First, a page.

Lords Of The Bow by Conn Iggulden [Book 2 in the Conqueror Series]

Conn Iggulden continues the epic life story of Temugen, now known by the name of Genghis Khan, in this second book in the Conqueror series. The legend of Genghis continues at a pace not as relentless as in the first book Wolf of the Plains, but not quite sedate either.

Genghis having united the warring Mongolian tribes into one nation under his supreme leadership, realises that the mammoth task requires him to cement his authority by means that would necessitate being both ruthless and fearless.

To this end Genghis decides to penetrate the land of the Xi Xia, Jin and Chin [China], take on this long-time enemy in their own terrain and bring them into submission. The journey South across a harsh Gobi desert, into Chin lands right up to the walls of the fortress-like cities had never been attempted before by any of the Mongolian tribes, in such vast numbers. Having had initial success crossing through the Great Wall into Chinese lands and securing his first great win in battle against the Xi Xia, Genghis realises that attacking the walled cities would require a little more thought and help from the inside.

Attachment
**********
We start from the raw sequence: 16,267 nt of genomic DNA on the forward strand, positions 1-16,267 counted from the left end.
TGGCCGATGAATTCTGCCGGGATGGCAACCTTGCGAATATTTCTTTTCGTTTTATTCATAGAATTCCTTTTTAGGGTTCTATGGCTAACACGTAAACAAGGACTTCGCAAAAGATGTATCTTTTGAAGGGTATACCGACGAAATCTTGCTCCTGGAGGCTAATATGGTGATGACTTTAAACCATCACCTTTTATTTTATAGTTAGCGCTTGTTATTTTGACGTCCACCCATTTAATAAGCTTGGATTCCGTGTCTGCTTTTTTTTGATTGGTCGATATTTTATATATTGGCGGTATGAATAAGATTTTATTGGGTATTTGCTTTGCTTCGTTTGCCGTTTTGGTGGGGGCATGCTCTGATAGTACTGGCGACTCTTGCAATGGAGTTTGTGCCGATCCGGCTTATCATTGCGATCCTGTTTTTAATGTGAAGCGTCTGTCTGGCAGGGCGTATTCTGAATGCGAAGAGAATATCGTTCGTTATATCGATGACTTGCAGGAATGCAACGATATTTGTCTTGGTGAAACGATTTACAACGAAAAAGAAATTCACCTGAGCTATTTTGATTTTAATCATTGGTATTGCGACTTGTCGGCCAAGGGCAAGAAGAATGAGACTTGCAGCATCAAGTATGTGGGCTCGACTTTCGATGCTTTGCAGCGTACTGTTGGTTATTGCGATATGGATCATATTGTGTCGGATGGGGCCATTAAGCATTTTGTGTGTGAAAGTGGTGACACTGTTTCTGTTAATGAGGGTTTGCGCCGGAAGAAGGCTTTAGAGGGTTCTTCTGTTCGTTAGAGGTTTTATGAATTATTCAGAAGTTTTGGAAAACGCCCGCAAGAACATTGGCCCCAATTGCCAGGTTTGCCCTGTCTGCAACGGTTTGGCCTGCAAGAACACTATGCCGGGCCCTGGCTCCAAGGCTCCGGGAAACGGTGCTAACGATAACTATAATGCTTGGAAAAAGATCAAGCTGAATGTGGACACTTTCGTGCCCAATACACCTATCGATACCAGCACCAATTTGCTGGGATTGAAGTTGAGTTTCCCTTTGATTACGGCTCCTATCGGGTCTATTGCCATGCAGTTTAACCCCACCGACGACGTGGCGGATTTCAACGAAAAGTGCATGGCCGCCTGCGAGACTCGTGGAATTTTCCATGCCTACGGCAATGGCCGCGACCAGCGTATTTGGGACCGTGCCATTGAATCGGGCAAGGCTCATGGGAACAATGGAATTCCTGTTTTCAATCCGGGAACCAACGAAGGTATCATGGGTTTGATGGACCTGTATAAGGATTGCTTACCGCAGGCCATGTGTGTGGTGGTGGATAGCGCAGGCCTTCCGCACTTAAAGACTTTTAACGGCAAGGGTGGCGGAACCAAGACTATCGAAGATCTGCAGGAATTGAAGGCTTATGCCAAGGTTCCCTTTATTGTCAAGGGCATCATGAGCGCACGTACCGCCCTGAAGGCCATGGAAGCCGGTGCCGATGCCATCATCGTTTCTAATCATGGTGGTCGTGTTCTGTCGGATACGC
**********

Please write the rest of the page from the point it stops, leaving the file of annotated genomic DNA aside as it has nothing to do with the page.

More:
He dispatches two of his brothers to infiltrate a walled city to learn the secrets of how they were built and how to destroy them. Having gained this knowledge, Genghis returns to sack and destroy the Chin cities one by one. In his quest to dominate the Chinese empire, he takes on the mighty Imperial army and wins a colossal battle at a mountain pass leading to the great walled city of Yenking [later Peking, now Beijing].

The vanquished Chinese general flees the scene o battle and returns to the city where he murders the young Chinese Emperor and assumes power by appointing himself Regent to the official heir to the throne who was a very young boy at this time.

Genghis Khan sets up camp with his victorious army outside the walled city of Yenking, and makes a few failed attempts to attack the city with trebuchets and other weapons. He decides to wait and let the city starve for many years before the General finally decides to surrender, first making a crafty deal using the services of the Mongolian Shaman Kokchu, to prevent the city from being burned to the ground.

In this second book, we get only brief glimpses of Genghis’ relationship with his growing sons. Of interest is his estranged relationship with his eldest son Jochi, who he suspects of being a bastard son by his first wife Borte who was raped in the first book by a Tartar warrior.

I’m sure there’s more about his developing relationship with his sons in the next book, Bones of the Hills, but I’ve only just started that one…

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